I think the question from homosexuality still applies. If God created the universe and humans, he is incomprehensibly powerful and intelligent. It strikes me as absurd that such a being would create homosexuals and at the same time, forbid them from having meaningful, sexual relationships.

It's like that great quote:

Christian fundamentalism: the doctrine that there is an absolutely powerful, infinitely knowledgeable, universe spanning entity that is deeply and personally concerned about my sex life. ~Andrew Lias

Possible, perhaps. But absurd.

S said...

Interesting discussion

I think that He is good. It's just that when things happen, we don't understand the reason because we don't see the whole picture.

Anonymous said...

Chana and Jewish Atheist,

This is just in reference to your discussion on homosexuality. I'm not familiar with all of the scientific or theological literature on the topic, but one point that I am familiar with is that if homosexuality was, in fact, genetically determined (an assertion that I think your discussion is based on), then a pair of identical twins would both automatically have to be heterosexuals or homosexuals--they could not have different sexual orientations. In reality, however, this is not so. Identical twins, I've heard, are more likely to both be heterosexuals or homosexuals, but their sexual orientation is not genetically determined, but rather genetically influenced, just as personality, height, intelligence, eye color, etc. are genetically influenced. It follows, I think, that one could argue that since some people are genetically influenced to have volatile tempers, religious law concerning anger and interpersonal laws are unfair, since some people's genetically influenced personalities make adhering to such laws very difficult. But that sort of claim is ridiculous--people have challenges (genetically influenced or otherwise), and religious law may force them to confront those challenges. I think that religious law that forbids homosexuality may perhaps be understandable within this context.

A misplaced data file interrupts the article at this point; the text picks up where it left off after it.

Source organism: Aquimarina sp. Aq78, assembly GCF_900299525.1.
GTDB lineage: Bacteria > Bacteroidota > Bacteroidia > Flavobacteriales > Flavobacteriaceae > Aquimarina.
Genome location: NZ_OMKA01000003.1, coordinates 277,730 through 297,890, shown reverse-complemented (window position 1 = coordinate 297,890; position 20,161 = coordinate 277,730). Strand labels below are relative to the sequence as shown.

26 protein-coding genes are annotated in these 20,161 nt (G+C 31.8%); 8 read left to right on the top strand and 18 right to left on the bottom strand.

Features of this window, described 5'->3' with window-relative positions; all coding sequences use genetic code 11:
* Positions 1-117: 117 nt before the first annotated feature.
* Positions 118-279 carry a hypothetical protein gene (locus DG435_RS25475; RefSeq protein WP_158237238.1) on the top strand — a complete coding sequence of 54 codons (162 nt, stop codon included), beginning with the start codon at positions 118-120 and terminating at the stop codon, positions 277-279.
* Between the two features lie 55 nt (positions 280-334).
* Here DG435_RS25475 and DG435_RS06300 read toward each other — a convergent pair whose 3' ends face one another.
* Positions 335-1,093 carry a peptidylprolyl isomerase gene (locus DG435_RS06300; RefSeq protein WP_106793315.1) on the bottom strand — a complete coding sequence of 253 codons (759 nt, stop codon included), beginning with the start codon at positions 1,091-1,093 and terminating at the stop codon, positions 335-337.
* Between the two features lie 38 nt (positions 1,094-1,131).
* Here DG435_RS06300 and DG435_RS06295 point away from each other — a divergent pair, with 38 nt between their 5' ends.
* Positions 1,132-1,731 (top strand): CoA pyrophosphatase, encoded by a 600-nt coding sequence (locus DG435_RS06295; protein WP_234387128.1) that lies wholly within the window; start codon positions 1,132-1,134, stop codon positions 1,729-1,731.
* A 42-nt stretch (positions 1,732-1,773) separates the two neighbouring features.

dbs said...


I agree that the logic of 'therefor God does not exist' is flawed.

But how about the logic 'therefor, if He exists, He must not have said the things which we attribute to Him' (e.g. homosexuality).

Larry Lennhoff said...